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Suggested Reading (Week of 7.8.18)

Each Sunday, Jimmy handpicks five pieces of writing for your enjoyment. Follow Jimmy’s blog to have content sent to your inbox automatically!


1. Japan’s Vegetable-Eating Men – In this fascinating piece, Amy Westervelt explores one of Japan’s strongest social norms. As recently as the early 2000s, Japanese men who stayed home with their children (referred to as “househusbands”) were looked down upon and seen as completely useless. But the mixture of Japan’s rapidly decreasing birth rates and fastest-aging population in the world caused the nation to start relying on women to join the workforce. That forced more men to stay home, and their stories are discussed here.

2. Conjuring Spirits in Florida – As a Florida native, I’m always interested in what people are writing about the Sunshine State. Unfortunately, we often get negative press. And I get it – Florida is, according to the wisdom of Michael Scott, a “colorful, lawless swamp.” Michael Adno’s piece in the New York Times explores the huge paranormal-obsessed community in Sarasota, a city near and dear to my heart.

3. The Risk of Nuclear War with North Korea – Admittedly, this article was published over nine months ago. However, it hasn’t aged at all. That, more than anything, is very telling considering the relationship between North Korea and the United States. Reading Evan Osnos’ account of his time in North Korea’s capital city, Pyongyang, was mind-blowing. It gave me a renewed appreciation for living in here in America.

4. The Dog Catcher – I write flash fiction, so I know how difficult it can be to pack a punch in so few words (usually less than 1,000 to be exact). That’s what made Aaron Menzel’s piece so entertaining. Menzel takes an age-old children’s rhyme and infuses it with life…er…uh…death. Funny, eerie and takes about three minutes to read.

5. Where Are You? – While we’re on the topic of flash fiction, The New Yorker’s summerlong flash fiction series officially kicked off with a brilliantly sad piece by master of letters herself, Joyce Carol Oates. Again, it will only take you a few moments to read, but, like any good writing, it will stay with you.

 

Have an awesome rest of your week, and happy reading!

-Jimmy

The Sons Of

Our stories revolve around the sons of…

Of harpy and of Jacob

From which fathers are they?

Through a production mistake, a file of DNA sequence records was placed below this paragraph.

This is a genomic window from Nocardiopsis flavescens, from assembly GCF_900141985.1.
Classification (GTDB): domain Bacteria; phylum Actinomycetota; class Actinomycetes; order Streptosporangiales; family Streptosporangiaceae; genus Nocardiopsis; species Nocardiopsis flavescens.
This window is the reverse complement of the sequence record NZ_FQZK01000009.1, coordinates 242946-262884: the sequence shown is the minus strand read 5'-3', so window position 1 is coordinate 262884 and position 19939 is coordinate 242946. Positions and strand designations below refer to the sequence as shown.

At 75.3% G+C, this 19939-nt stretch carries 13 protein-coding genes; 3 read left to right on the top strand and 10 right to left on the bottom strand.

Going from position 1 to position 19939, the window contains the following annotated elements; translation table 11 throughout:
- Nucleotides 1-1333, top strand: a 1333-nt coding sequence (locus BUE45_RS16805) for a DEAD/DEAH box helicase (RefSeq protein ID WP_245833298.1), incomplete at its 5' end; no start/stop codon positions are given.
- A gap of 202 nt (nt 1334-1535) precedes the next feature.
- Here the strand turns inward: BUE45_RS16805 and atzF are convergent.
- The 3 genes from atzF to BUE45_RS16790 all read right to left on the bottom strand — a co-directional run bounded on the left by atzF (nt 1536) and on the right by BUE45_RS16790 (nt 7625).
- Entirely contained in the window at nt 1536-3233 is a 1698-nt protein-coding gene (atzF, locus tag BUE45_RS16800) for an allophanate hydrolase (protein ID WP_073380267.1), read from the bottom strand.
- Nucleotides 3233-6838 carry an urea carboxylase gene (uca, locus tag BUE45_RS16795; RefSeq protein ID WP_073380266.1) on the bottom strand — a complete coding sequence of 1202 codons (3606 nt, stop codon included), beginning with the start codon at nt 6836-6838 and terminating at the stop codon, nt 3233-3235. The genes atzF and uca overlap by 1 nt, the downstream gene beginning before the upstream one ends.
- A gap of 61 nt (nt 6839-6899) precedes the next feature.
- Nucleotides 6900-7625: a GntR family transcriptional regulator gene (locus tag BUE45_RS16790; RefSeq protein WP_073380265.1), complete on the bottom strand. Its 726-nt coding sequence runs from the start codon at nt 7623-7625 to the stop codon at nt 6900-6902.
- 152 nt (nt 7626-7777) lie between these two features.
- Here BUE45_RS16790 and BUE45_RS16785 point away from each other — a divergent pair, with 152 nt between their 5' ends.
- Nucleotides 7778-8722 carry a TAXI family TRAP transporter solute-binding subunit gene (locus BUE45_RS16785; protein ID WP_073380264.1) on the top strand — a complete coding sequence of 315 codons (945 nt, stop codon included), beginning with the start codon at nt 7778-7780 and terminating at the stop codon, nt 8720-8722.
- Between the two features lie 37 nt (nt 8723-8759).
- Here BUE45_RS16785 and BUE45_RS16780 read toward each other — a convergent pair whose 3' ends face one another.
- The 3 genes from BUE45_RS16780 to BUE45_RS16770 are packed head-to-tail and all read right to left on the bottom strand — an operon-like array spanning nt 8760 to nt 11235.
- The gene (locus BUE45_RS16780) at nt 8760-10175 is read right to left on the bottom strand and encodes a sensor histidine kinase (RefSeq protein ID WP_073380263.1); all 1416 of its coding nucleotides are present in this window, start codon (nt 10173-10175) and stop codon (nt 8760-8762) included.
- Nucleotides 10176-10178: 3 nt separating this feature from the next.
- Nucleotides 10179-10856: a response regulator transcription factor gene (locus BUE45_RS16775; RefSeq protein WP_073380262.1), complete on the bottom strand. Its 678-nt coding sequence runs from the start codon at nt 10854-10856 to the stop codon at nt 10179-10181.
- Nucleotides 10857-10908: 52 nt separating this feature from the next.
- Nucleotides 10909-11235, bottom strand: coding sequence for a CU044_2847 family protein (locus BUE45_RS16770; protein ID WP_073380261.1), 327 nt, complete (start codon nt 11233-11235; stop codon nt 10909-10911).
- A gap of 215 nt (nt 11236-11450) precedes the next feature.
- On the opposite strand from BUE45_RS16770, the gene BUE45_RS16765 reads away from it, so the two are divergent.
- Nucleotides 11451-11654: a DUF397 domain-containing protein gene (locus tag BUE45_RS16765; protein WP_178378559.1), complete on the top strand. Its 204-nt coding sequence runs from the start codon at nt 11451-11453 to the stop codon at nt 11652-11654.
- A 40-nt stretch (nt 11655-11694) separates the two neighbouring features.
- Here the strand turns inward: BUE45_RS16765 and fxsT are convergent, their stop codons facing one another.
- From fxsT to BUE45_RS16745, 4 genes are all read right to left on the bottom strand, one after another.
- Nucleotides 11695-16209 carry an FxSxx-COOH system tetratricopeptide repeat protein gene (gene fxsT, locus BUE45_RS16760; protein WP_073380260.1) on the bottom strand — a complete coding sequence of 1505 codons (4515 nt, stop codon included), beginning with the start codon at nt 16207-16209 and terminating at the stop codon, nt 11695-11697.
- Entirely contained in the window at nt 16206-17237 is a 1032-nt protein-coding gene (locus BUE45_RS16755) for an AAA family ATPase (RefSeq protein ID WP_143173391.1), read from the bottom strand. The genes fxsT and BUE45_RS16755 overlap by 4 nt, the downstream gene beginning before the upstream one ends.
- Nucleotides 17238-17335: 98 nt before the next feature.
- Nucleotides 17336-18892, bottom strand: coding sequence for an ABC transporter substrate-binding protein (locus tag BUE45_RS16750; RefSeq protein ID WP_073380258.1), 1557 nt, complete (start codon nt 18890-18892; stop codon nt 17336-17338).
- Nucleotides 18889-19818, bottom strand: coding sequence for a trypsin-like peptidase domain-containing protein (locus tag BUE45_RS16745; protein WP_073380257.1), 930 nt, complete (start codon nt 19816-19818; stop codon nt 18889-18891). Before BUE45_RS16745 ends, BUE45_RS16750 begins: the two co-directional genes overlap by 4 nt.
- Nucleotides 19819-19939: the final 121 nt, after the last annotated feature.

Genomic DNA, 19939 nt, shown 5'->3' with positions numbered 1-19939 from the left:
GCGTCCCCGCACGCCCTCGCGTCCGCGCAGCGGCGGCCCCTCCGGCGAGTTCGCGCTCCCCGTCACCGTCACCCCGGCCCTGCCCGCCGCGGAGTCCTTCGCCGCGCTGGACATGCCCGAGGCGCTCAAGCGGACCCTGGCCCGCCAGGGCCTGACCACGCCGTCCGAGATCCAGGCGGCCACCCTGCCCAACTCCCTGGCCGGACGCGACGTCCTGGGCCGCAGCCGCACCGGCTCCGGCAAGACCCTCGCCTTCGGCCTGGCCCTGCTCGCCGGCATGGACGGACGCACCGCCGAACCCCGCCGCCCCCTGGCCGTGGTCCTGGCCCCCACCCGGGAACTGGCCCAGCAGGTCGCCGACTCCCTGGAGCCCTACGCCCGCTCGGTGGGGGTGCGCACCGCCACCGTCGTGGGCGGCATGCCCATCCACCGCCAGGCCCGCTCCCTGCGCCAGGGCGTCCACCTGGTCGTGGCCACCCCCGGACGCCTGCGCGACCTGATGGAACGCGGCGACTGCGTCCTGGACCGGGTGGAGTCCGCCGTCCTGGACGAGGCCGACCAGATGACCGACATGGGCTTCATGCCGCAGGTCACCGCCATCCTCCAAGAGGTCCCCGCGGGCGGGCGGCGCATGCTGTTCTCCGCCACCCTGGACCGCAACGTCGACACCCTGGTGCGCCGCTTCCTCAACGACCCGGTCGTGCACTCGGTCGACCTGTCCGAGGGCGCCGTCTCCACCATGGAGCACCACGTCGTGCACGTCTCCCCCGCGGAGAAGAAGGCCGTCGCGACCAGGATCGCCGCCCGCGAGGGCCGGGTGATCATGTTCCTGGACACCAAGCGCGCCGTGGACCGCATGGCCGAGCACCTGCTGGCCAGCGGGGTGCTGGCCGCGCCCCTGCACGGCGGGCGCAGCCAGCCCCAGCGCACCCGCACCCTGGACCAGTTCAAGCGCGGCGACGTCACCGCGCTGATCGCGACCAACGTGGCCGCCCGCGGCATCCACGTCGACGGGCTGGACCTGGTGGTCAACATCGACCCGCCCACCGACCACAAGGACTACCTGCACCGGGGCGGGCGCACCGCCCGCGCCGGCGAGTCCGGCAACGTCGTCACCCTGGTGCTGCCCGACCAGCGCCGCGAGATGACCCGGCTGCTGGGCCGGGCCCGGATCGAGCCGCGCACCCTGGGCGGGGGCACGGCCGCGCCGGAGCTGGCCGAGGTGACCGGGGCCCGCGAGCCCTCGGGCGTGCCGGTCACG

Is their devotion to violence in the alley

Merely a skewed reading of scripture

 

They call themselves the sons of…

Of ones whose hearts are all-consuming fire

And disgust in the bedrooms.

Their loyalty unfaltering, unmoved, and solid

Their causes horrifically misplaced

 

These are the sons of…

Broken men following broken men following broken men

But believing in something real.

Enforcing the laws of the land

They forget the good news that made them

Young Pilgrims

Andy, I’ve gotten fat and happy

I wonder if you’d say hey if we passed on the street

I just remember driving down Clearwater together

Young Pilgrims

We kept saying god he’s got a voice

You can’t help but sing like it pulls you

We agreed

Even now as I write this and I think of where you might be

I hum along – Young Pilgrims – you know

God he’s got a voice

***

If you’re interested, this was inspired by The Shins’ song “Young Pilgrims.” Careful: it’s catchy.

 

A Drive With Isabel

Isabel, I want to remember our drive home tonight

Andrew sang us “Saints, preserve us”

My hand rested on your car seat

A moment, your little hand touched mine

We drove down Mills with the windows open

Andrew sang while your wild blond hair whipped the warm air

You said you saw a star out your window

If that wasn’t nice, I don’t know what is

Fruit

I peer into the bowl
Black wet fruit drip
A sweet acrid smell
Flies
Buzzing ears
Stinging eyes
I poke the rind curious
Choke
The skin gives way
Mush into the core
Sick juice covers my hand
Sounds of moldy muscle
Wretch
Decomposed meat old
Sitting in a bowl of its own
Blood-like sweet liquid
Garbage bottomed
Bowl

Lying Flat and Useless

Bedridden by time, I am

Lying flat and useless

While night’s nothingness

Is drowned out by the sound

Of a rainstorm on my phone,

A gale on my nightstand
My eyelids hang low and heavy

My head pounds quietly to

The rhythm of the rain

While I lie awake with distant thoughts

Running laps from ear to ear

The race won’t end, and my eyes won’t close

Some Writing Advice For Students

don’t think just write spill it out for once just let go it doesn’t matter how many words or how long how do you feel are you being real with me are you being real with yourself just put the words down don’t ask questions just write who cares what I think what do you think how many pages you ask who cares just write for yourself you have to write you can’t keep it inside anymore be honest be genuine be vulnerable like this poem here no punctuation no capitalization no sentence structure just words on this page talking to you and you only do it for yourself don’t do it for anyone else you can make a difference if you put truth into your writing you don’t like this poem I don’t care I’m writing it anyway it’s done